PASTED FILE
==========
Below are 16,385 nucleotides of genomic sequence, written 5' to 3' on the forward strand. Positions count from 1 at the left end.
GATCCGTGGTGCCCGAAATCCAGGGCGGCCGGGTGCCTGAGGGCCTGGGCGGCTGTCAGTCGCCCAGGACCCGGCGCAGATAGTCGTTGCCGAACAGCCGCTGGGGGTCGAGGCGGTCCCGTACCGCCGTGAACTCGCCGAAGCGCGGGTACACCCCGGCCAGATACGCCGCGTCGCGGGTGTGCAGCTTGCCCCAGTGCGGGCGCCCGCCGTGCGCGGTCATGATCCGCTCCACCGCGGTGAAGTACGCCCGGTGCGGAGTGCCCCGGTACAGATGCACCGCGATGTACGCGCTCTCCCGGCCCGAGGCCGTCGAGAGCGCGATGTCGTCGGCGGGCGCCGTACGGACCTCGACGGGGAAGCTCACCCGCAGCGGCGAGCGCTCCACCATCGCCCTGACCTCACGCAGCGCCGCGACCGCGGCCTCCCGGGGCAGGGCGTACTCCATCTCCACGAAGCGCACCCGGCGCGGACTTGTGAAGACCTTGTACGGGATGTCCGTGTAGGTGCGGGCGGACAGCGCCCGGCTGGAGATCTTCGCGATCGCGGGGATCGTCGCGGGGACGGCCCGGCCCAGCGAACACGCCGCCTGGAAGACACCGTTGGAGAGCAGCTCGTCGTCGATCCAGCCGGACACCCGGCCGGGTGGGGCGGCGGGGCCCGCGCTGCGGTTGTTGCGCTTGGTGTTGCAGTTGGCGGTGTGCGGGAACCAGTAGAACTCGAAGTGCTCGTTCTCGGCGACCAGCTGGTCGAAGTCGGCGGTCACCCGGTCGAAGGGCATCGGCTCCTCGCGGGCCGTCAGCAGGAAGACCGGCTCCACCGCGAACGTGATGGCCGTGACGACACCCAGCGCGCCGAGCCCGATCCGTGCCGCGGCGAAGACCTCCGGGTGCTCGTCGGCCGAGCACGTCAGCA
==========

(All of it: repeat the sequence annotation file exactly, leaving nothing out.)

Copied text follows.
Below are 16,385 nucleotides of genomic sequence, written 5' to 3' on the forward strand. Positions count from 1 at the left end.
GATCCGTGGTGCCCGAAATCCAGGGCGGCCGGGTGCCTGAGGGCCTGGGCGGCTGTCAGTCGCCCAGGACCCGGCGCAGATAGTCGTTGCCGAACAGCCGCTGGGGGTCGAGGCGGTCCCGTACCGCCGTGAACTCGCCGAAGCGCGGGTACACCCCGGCCAGATACGCCGCGTCGCGGGTGTGCAGCTTGCCCCAGTGCGGGCGCCCGCCGTGCGCGGTCATGATCCGCTCCACCGCGGTGAAGTACGCCCGGTGCGGAGTGCCCCGGTACAGATGCACCGCGATGTACGCGCTCTCCCGGCCCGAGGCCGTCGAGAGCGCGATGTCGTCGGCGGGCGCCGTACGGACCTCGACGGGGAAGCTCACCCGCAGCGGCGAGCGCTCCACCATCGCCCTGACCTCACGCAGCGCCGCGACCGCGGCCTCCCGGGGCAGGGCGTACTCCATCTCCACGAAGCGCACCCGGCGCGGACTTGTGAAGACCTTGTACGGGATGTCCGTGTAGGTGCGGGCGGACAGCGCCCGGCTGGAGATCTTCGCGATCGCGGGGATCGTCGCGGGGACGGCCCGGCCCAGCGAACACGCCGCCTGGAAGACACCGTTGGAGAGCAGCTCGTCGTCGATCCAGCCGGACACCCGGCCGGGTGGGGCGGCGGGGCCCGCGCTGCGGTTGTTGCGCTTGGTGTTGCAGTTGGCGGTGTGCGGGAACCAGTAGAACTCGAAGTGCTCGTTCTCGGCGACCAGCTGGTCGAAGTCGGCGGTCACCCGGTCGAAGGGCATCGGCTCCTCGCGGGCCGTCAGCAGGAAGACCGGCTCCACCGCGAACGTGATGGCCGTGACGACACCCAGCGCGCCGAGCCCGATCCGTGCCGCGGCGAAGACCTCCGGGTGCTCGTCGGCCGAGCACGTCAGCA